Using Radio Transmitter to Simulate Amplitude Scintillation on Radio Signals

Monday, 15 December 2014
Victoria Eccles, National Space Science and Technology Center, Huntsville, AL, United States and Ranya Ilayian, NASA Marshall Space Flight Center, Summer intern NSSTC, Huntsville, AL, United States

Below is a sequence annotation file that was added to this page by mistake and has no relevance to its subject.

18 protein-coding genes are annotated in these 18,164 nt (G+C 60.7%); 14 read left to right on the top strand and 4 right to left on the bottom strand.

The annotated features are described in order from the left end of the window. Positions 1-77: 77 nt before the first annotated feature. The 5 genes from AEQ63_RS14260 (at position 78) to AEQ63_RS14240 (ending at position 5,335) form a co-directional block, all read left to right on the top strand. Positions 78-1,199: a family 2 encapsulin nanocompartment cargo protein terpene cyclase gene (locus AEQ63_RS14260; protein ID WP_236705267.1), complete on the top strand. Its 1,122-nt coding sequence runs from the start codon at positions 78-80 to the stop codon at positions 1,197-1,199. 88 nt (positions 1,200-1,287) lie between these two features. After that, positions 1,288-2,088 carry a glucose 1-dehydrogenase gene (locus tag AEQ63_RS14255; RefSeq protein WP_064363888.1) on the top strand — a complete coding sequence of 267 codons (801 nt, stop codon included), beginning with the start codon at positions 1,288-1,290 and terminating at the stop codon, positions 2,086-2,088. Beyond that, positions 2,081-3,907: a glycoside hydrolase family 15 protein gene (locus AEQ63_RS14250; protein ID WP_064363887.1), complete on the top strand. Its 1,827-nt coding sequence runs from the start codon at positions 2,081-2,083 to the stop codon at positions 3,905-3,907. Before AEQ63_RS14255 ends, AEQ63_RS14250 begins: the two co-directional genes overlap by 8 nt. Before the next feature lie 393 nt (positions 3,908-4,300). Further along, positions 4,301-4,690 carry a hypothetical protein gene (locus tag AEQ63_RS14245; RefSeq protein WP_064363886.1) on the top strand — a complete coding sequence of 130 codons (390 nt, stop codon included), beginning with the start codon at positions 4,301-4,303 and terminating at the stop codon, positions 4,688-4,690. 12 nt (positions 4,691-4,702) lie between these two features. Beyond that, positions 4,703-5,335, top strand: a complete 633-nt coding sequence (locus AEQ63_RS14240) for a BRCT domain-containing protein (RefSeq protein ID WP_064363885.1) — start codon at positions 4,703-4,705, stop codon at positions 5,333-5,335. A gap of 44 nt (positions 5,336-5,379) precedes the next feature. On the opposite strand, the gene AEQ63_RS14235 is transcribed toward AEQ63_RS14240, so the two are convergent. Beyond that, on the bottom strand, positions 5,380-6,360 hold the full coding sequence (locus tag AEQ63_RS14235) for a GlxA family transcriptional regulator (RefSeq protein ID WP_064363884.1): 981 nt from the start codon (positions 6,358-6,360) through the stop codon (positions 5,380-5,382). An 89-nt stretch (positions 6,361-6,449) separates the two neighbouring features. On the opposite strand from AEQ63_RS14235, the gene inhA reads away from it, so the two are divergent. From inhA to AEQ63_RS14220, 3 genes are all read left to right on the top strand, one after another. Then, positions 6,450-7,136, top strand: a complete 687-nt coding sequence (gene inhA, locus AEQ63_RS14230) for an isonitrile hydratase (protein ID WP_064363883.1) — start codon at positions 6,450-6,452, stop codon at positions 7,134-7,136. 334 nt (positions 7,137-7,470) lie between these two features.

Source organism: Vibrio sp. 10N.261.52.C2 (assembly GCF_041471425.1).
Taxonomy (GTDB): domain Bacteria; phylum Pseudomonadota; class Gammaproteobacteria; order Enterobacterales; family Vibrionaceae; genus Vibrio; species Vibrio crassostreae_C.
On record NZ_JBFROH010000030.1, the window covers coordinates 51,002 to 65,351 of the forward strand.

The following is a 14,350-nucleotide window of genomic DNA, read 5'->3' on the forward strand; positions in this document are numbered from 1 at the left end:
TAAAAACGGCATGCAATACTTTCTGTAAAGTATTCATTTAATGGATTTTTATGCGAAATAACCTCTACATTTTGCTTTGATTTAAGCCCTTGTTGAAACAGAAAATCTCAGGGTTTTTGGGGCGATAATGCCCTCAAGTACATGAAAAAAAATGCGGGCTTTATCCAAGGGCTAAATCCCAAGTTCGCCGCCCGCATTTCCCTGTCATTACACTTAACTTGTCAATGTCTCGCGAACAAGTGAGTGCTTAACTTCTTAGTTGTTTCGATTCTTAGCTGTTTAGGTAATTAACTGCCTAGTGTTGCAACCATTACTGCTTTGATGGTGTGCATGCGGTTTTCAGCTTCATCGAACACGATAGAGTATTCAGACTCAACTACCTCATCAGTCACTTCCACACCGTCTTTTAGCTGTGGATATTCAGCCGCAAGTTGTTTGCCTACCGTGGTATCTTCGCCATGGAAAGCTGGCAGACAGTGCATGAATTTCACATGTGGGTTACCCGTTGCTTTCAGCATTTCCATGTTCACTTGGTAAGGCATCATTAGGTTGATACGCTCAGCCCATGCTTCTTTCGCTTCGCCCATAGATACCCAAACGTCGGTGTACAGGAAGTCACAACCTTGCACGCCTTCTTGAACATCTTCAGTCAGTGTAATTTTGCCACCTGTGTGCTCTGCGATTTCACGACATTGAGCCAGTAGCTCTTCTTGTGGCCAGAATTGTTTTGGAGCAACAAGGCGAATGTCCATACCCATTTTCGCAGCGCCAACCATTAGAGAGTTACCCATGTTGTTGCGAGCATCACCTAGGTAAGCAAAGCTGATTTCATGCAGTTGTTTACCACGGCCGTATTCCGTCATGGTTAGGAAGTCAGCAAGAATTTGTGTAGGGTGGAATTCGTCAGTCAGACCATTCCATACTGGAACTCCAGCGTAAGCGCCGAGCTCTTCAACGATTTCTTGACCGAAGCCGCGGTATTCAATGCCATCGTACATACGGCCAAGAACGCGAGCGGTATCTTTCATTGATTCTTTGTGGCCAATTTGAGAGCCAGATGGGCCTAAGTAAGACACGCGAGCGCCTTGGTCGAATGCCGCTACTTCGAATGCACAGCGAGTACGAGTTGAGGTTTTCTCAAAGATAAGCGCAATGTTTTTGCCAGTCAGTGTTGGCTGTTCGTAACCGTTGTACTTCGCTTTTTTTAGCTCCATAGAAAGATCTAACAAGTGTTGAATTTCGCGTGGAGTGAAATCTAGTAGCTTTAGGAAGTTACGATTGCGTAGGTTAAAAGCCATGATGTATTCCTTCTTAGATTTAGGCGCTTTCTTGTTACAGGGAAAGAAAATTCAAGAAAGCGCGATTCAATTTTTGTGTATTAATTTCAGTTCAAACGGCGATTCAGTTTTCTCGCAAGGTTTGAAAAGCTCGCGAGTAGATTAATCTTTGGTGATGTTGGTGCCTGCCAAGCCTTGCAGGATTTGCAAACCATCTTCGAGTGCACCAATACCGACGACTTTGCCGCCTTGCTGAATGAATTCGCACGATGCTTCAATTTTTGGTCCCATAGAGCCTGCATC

Rapid fluctuation of radio-frequency signal phase and/or amplitude that is generated as a signal passing through the ionosphere is commonly referred to as ionospheric scintillation. Scintillation occurs as radio frequency signals pass through a field of plasma bubbles or irregularities that can lead to signal power fading, phase cycle slips, poor GPS signals and unusable information. The goal of this research is to use radio wave transmission to simulate scintillation under controlled conditions in order examine the performance of different GPS receivers and their ability to suppress the scintillation. The information gained from the VHF (Very High Frequency) transmitter would serve as a diagnostic tool to better understand the environmental conditions that are causing these irregularities. This system could then be used as a baseline design to be upgraded by NASA engineers to 1.2 GHz – 1.5 GHz for testing out the performance of different GPS receivers. The methodology of VHF testing could be translated to higher frequencies, such as CW (Continuous Wave), which could enhance our understanding of this phenomenon.